This means that assessing competence will require:

  • Knowledge assessment, using tests for example
  • Skill testing, either in a controlled environment or on the job (I prefer the latter)
  • Attitude assessment, which would be mostly done by observing behaviour and having conversations with people

We don’t talk about assessing resources here… that is only included in the definition to note that people cannot be expected to DO things if they don’t have the resources (unless the competence is proactivity 🙂

 

This blog series is split into 5 parts. Choose one of these links to read more…

 

@dan_steer

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Happy sheets (Evaluating training, part 2)

This blog page is part 2 of a 5 part blog series on evaluating training. Follow this link to find the mother page (page 1).

 

If you are talking about level 1 evaluations (“happy sheets”) these are my current favourite questions:

OPEN questions:

  • What is your opinion of the training?
  • What did you learn?
  • What will you do differently in the future?

 

Some people will go further on each of these questions, asking things like:

  • What did you find good? What did you find bad? What do you think of the duration? What did you think of the trainer etc etc…

If you are planning to create reports on these elements to compare different learning providers and track progress in trainer-performance, these questions can be interesting.

Personally, I use happy-sheets to see how I can improve in my own work as a trainer, so I want to reduce admin and increase useful feedback. I just really want to know whatever THEY want to tell me.. .. so I levave it quite open.

 

My current favourite CLOSED questions are:

  • Was this added-value for you?
  • Would you recommend it to others?

Short and sweet – I don’t like to measure things on scales anymore. Let’s cut the crap and get to the heart of it. Thankzs @Gosse_C from KPMG Belgium for this idea some years ago…

 

What about 1 to 5 and 1 to 4 scales?

Some people want to know whether you should use a 5 point scale or a 4 point scale. Tough one..

  • First response is generally that a 4 point scale obliges people not to “sit on the fence” and show their real preference. As a Learning + Development Manager in the past, I used a 5 point scale and can’t really say “people always scoring 3” happened a lot … so for me, this is a theoretical question, rather than practical. As a side note, I told my team of trainers that 3 was not acceptable anyway – we wanted 4s and 5s !
  • Let’s assume we did use a 4 point scale – does it work? In my experience as a trainer, I didn’t see anything under “good” and “really good” in the answers. Is this simply because I’m so good? 🙂 I’m not convinced… SOMETIMES what I saw was someone scoring “good” (3) but adding lots of negative comments. For me, this meant that they just didn’t dare to put bad, but really the perception was bad…

..so you need to be careful that you scores represent reality …which is why I don’t use them and prefer only the OPEN and CLOSED questions noted above.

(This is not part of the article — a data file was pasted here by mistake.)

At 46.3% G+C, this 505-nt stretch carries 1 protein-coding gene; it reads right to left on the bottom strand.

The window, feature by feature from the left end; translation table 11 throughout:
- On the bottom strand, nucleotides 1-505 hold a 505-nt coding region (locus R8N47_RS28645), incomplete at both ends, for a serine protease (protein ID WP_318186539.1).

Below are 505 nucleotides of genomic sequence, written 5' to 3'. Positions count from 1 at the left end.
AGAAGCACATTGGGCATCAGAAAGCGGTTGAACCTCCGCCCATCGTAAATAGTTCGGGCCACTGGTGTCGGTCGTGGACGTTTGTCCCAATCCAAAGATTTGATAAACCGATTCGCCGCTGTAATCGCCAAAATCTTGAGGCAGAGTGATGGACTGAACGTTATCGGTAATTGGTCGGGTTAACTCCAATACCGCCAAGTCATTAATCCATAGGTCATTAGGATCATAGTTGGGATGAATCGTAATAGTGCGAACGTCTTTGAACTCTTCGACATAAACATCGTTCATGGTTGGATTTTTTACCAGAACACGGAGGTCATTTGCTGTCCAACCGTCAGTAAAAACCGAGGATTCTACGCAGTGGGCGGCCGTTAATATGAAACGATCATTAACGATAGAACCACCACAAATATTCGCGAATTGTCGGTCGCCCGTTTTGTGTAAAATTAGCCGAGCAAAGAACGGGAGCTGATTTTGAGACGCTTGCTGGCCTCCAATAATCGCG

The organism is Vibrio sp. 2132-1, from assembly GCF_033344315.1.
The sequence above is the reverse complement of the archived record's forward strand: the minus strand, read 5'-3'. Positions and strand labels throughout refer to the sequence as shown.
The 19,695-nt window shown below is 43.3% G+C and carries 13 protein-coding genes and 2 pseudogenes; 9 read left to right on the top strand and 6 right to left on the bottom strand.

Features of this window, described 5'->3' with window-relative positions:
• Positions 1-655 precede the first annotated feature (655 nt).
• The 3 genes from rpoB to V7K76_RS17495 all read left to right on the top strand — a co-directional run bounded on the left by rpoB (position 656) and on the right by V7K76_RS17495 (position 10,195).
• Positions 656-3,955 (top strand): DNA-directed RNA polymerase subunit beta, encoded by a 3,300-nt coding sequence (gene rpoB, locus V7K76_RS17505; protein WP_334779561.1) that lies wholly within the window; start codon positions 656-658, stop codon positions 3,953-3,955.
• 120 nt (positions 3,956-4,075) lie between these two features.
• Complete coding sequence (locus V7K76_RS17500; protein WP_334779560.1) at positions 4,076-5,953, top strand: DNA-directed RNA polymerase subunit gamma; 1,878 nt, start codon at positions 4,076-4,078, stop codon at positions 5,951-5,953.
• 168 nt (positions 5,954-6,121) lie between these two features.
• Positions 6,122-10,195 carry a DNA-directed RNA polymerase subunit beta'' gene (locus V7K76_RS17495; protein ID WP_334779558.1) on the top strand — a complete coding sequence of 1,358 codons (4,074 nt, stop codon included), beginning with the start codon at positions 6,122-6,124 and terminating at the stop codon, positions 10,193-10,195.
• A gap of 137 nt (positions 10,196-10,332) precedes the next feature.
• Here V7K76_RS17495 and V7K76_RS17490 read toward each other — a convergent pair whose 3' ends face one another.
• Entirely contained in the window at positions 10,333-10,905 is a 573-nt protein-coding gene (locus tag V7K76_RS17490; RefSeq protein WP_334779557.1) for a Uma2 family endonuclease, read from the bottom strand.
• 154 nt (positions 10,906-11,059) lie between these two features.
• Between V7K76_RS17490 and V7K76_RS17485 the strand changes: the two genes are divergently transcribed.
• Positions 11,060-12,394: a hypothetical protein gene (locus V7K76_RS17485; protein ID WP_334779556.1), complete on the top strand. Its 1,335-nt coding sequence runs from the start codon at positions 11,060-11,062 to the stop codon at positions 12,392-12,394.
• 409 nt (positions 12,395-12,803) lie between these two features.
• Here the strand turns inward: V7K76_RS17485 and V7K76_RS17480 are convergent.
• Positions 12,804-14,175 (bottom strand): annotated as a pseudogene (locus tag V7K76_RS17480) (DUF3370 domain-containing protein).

Now, what about those other levels of evaluation? Learning, Behaviour and Results?

Asking participants what they think about these things is good, but not enough!

 

This blog series is split into 5 parts. Choose one of these links to read more…

 

@dan_steer

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What questions should you asked to assess training? or What is the best way to evaluate training?

(This blog post is page 1 of 5 …scroll to the bottom for links to the other pages)

Did I really just dare to answer this question? After years of debate? Yes, I did ! And why not .. maybe my opinion is worth something to someone….

I saw this question in a recent LinkedIn discussion from the ASTD group, raised by Kim Schweitzer. Again, there is SO much to say! Actually, the question was about “feedback from the audience”, but I adapted it slightly to talk about other things…

There are SO many questions that can be asked and approaches that can be taken to evaluating training – I’ve seen a lot as both a Learning+Development Manager and a freelance trainer. And the conversation goes on… so I will not try to play the expert here, but just outline what I think are the key issues.

 

Let’s start at the beginning…

What is key is to first be clear on WHAT you want to assess: Satisfaction? Learning? Behaviour? Competence? Return on Investment?

..then you need to ask WHEN you will do this

..and then: What will you DO with all this information?

 

Regarding WHAT you want to evaluate, consider Kirkpatrick’s 4 levels of evaluation:

  1. How did they react to training?
  2. What did they learn?
  3. What do they do differently?
  4. What are the results?

…see this link for more information

 

It’s my opinion that only level 1 can truly be assessed with a satisfaction form (happy sheet): How did they react?

We might say that we can assess levels 2, 3 and 4 with a happy-sheet, but I disagree. You can only assess what they SAY they learnt, do, achieved (which is perhaps also worth asking, by the way).

 

The rest of this blog is split into 4 parts. Choose one of these links to read more…